Ecclesiastical Diocesan Assistant to the Catholic and Male Female Youth, Don Giovanni was the great animator of an ever more intense activity from one extreme to the other of the immense Dioceses. And so much social, eco nomic and political work was expanding in the male and female Cathelia Youth – in the so-called propaganda schools – groups of young people dedicated themselves to the apostolate of the word to make also to know outside of the Church the person and the doctrine of Jesus Christ.
In the frenzied fervor of such activity, it was difficult, if not impossible, to establish a distinct distinction between the Cardinal’s and his secretary’s iniquity. Don Giovanni has always fallen to the point at this point, without deepening it even in the face of arbitrary evaluations or appreciations. However, it is spontaneous to think of a twofold perspective: on the one hand, the fear of taking away the Father and the Master even a small part of benevolence; on the other hand, the opportunity to preserve the Cardinal’s prestige and the wishes of the sometimes too new and bold ideas of a young man of about thirty years.
In the last episcopate years, Cardinal Ferrari dreamed of crowning his pastoral work with two new works, almost the last of his deep insights: the Catholic University and the House of the People. the University, in the prophesy of that time, to illuminate with Christian thought the most bland moments of the moment and prepare the directives of the social and political life of the country.
The House of the People to give the masses, moving from the countryside to the city, a convenient aisle for the various economic, professional, cultural and religious needs and gathering the offices of Catholic organizations. In Cardinal’s thinking, the two works, even with their own physiognomy, had to be completed and converged towards the same purpose. And at first they were so united that Don Giovanni, while waiting for the House of the People, was also the first Secretary of the Foundation’s Foundation Committee.
On September 30, 1920, Cardinal Ferrari gave the admission to the diocese of the new University, approved by. Pope Benedict XV; and on 10 November, last time leaving the Archbishopric, he could admire and bless in Via Santa Sofia the vast land purchased to build the House of the People.
To secure the life of the Poipolo House and the various initiatives of apostolate, in the spring of 1920 Don Gionavan expose to the Cardinal an idea that has long matured: to invoke the best elements of the male and female Catholic Action to form a Community of lay people totally consecrated to the apostolate. The cardinal for several months retained the first Statuette scheme, responding to every effort to examine and pray. On November 17, 1920, from the bed of his martyrdom he signed the approval in experiment for three years of the Community of Saint Paul, then the Compagnia di San Paolo.
After the death of Cardinal Ferrari, Don Giovanni and the first members of the new community committed themselves to the creation of the Casa del Popolo, now called Opera Cardinal Ferrari. Immediate were the difficulties and reactions to a project thought to be too imposing and grandiose, but the wave continued with impetus and glamor. The old palace of Via Santa Sofia was restored and in the feast of St. John of 1921, while still works were the taking of possession and the start of the first activities: works of art, schools, a refectory, a pen¬sionato.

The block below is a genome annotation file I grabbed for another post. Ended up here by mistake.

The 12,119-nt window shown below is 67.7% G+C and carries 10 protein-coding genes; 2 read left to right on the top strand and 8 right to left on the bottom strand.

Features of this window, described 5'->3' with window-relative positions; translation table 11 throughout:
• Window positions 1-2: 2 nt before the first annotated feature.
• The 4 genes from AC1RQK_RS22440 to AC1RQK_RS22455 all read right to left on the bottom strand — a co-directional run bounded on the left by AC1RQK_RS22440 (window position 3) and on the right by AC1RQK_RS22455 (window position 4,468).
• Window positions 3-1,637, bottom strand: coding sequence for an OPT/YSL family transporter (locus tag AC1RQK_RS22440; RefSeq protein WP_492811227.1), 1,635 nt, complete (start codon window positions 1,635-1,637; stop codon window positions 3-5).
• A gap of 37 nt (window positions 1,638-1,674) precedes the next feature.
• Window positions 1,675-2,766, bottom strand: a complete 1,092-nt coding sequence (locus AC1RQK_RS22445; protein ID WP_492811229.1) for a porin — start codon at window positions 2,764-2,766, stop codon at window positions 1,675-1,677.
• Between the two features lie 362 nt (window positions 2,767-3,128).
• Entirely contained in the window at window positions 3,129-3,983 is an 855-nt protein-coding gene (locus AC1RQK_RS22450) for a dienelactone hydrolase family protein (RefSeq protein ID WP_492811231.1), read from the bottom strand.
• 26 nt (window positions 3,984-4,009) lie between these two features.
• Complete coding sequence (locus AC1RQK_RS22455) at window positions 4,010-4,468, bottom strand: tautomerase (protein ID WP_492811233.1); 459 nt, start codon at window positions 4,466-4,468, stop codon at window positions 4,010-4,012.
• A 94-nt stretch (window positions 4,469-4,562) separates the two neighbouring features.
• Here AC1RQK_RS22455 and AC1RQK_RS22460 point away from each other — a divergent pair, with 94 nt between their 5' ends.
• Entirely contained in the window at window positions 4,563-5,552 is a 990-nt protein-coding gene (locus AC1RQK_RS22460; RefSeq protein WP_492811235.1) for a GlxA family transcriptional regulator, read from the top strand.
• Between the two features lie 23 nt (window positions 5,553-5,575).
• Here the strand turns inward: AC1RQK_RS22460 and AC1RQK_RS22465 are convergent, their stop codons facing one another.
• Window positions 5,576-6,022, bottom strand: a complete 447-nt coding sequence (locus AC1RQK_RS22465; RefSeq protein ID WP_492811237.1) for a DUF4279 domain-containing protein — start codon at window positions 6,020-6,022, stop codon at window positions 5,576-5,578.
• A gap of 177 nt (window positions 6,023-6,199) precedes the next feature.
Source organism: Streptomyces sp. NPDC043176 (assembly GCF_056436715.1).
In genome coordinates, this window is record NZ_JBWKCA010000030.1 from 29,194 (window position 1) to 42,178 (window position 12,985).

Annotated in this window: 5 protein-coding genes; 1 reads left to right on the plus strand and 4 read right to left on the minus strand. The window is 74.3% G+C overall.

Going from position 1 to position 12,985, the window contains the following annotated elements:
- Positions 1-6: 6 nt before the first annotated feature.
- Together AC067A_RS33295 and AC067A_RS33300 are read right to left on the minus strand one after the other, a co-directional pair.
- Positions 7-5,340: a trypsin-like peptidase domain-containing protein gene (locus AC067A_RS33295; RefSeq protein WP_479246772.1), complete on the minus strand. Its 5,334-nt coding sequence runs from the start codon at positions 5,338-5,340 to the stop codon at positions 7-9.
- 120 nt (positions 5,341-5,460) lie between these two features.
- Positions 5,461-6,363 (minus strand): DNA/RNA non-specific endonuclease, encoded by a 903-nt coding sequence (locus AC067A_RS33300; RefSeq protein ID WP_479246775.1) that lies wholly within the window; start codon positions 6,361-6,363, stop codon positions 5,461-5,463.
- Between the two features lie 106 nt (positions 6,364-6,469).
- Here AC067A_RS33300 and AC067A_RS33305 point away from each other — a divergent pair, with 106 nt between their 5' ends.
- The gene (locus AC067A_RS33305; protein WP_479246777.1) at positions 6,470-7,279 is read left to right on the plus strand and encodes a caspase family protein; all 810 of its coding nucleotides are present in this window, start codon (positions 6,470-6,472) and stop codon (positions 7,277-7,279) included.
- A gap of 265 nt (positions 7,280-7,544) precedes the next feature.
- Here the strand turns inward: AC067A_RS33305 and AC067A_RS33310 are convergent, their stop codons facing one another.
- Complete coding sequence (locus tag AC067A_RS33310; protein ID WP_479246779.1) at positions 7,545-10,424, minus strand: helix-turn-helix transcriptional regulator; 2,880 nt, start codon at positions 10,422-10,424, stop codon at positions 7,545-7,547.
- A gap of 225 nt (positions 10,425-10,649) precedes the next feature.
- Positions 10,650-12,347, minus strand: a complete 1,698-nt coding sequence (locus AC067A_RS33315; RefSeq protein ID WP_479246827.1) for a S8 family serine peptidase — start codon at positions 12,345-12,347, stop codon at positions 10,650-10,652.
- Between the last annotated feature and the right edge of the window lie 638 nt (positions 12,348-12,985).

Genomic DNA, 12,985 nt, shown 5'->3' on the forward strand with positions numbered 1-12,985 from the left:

Every corner of the house was used at best, sometimes altering the use of the same room for different purposes according to the hours of day and night! The chapel dedicated to the Queen of Angels held the religious functions of the community and throughout the day the solemn Eucharistic adoration; every Thursday a night watch. It was the source of all enthusiasm and fervor.
Work began on a new building on Via Mercalli, on the opposite side of the vast terrain. A printing press was also set up for the publication of the first publications, including the Piccolo, initiated as a small daily newspaper (hence the name) but forced by the contradictions encountered to become a weekly, with the only chronicles of ‘ Opera. Thus became the organ of the Cardinal Ferrari Association, the great family of friends and supporters of various initiatives of social apostolate. On those pages Don Giovanni began his letters in which for so many years he would always convey his enthusiasm and his aptitude. Other publications were resurrected and highlighted: Carroccio, Dawn, La Festa, The Corrierino.
In the autumn of 1923, the various activities provided a more convenient and adequate accommodation in the new Via Mercalli building: the People’s Secretariat, the Employment Office, the Legal Office, the Office of the Assistance to the Prisoners, the Schools diurnal, technical summer night, professional arts and crafts (for which a later building would come), the Pilgrimage Office, retired for university and workers, popular cuisines, sports and exercise groups, and a band to cheer up the various maneuvers that followed in the house.
The new Chapel was dedicated to the Queen of Apostles. The activity soon took place in the schools of Monza, Gallarate and Vaprio d’Adda, then expanded in Italy and abroad. In the summer of 1923, the first expedition to Jerusalem to open a home; at the end of 1924 in Rome; in 1926 in Venice, Genoa and Paris, among the Italian emigrants of the Banlieux and the university of the Latin Quarter. In 1927 Bologna, with the Avvenire of Italy, the Casa di Redenzione Socia¬le of Niguarda and finally the leap over the ocean, in Buenos Aires.